And yes, one can certainly be a Christian without ever being baptized, taking the Lord's Supper, or observing the practice of head covering. But to combine both the reality and the symbol is a powerful witness - to ourselves, to other believers, to those outside the church, and even to those in the unseen realm. One of the verses in this passage, in fact, mentions the angels as a reason for observing headcovering (1 Corinthians 11:10). What does this have to do with the angels? I have no idea. But I can't explain it away either. It matters, even if only God and the angels know why.
No, because one's commitment to following the practice of headcovering is unavoidably tied to one's interpretation of this passage, and I realize this differs from person to person. If another believer does not practice it, I must assume a) she has never read or studied this passage; b) she has studied it and used different rules of biblical interpretation to come to a different conclusion; c) she believes she should cover, but lacks the courage, confidence, or conviction to follow through. I don't believe any of these necessarily indicates an immaturity in Christ (although I do hope that those who lack courage in this area will be encouraged by what I share here!). Most of my Christian women friends, in fact, do not practice head covering. I don't know why because we never talk about it, and I don't think I am more mature or better in any way, or that my prayers are more effective than theirs, or anything like that.
In many ways, I see this in the same way I see baptism. Whether one believes in credo-baptism (believer's baptism) or paedo-baptism (baptism of infants or children) depends largely on how one interprets certain passages in the Scriptures. I figure that as long as we agree on baptism as a symbol of salvation and not the means to be saved, we are basically on the same page where it counts the most. Important? Yes. But not worth losing friends over.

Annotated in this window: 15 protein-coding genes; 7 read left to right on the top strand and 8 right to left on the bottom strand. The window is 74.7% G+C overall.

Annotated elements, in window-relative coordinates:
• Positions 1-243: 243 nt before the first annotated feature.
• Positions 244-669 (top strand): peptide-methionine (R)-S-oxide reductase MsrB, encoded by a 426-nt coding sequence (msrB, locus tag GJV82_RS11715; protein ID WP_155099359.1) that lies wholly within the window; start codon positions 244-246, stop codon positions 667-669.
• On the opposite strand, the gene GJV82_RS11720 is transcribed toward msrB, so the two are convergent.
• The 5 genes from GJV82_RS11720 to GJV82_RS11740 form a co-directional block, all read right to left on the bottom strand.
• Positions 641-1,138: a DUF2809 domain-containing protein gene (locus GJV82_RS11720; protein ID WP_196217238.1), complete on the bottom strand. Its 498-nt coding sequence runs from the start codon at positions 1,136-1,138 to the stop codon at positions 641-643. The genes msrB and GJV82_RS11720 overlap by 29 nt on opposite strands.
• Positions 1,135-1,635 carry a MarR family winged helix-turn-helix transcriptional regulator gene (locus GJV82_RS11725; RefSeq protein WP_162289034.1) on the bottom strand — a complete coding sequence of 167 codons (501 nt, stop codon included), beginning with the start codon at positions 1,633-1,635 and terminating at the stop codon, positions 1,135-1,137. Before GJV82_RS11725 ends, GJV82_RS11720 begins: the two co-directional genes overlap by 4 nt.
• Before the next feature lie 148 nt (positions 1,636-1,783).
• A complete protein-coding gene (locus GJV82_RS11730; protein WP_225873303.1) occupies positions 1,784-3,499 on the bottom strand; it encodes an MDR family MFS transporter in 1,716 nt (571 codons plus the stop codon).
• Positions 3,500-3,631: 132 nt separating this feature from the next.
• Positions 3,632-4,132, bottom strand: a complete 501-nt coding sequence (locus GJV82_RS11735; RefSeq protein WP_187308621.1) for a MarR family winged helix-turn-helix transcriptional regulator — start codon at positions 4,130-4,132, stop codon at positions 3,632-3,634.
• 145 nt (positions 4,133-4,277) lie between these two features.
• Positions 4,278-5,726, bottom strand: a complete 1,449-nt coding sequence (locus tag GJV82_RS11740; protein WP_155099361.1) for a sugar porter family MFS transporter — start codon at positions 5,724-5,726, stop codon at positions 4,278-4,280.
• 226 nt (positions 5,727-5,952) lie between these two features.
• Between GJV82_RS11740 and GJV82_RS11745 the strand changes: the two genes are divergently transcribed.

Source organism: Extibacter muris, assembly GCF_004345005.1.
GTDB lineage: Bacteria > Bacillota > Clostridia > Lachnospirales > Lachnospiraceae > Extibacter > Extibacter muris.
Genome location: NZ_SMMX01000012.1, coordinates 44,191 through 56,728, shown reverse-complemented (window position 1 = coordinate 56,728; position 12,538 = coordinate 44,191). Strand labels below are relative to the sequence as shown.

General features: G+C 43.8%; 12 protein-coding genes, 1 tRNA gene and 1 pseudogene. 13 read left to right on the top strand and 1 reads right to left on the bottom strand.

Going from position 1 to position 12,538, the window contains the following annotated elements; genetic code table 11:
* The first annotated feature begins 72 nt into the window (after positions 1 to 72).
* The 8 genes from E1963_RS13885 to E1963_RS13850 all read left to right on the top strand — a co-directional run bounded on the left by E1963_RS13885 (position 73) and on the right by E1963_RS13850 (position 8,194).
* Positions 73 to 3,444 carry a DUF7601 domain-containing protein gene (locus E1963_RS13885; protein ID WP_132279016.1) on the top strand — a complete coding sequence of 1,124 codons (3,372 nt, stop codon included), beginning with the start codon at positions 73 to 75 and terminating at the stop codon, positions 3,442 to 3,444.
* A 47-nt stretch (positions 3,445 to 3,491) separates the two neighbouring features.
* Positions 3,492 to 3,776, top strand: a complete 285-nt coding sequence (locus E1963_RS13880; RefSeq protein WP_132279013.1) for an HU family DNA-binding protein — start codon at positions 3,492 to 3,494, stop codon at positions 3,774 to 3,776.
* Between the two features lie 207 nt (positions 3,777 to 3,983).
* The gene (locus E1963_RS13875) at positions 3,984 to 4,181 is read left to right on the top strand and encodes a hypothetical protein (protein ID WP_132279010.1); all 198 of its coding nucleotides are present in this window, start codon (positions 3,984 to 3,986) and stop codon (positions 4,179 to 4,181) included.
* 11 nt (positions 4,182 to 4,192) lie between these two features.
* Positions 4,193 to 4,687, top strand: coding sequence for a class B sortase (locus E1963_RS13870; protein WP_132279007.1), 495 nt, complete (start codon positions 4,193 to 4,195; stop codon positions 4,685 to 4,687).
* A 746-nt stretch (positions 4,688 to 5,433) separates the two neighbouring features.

I still think discussion, and even friendly debate, about the topic of headcovering is healthy, because some of the ways skeptics of this practice interpret this passage in order to dismiss it could also be used to negate other more widely accepted Christian beliefs and practices. For the sake of clear biblical interpretation alone, it is worth talking about.
It is important enough for me to be able to practice this that I would not want to be in a church that did not allow it (I have heard of this happening), but I don't care if the church I am in promotes it or not.
Sorry, but this sounds awfully legalistic. And it also sounds oppressive of women.
That depends on what you think legalism is. In my understanding, legalism erupts when you think your specific actions and beliefs, whether biblical or not, will make you more acceptable to God than someone else is who doesn't have the same perspective. Grace plus anything to get salvation and love from God is legalism. It is also when a person or group insists that you must follow A, B, and C (even though it is not in the Bible) or you are sinning against God.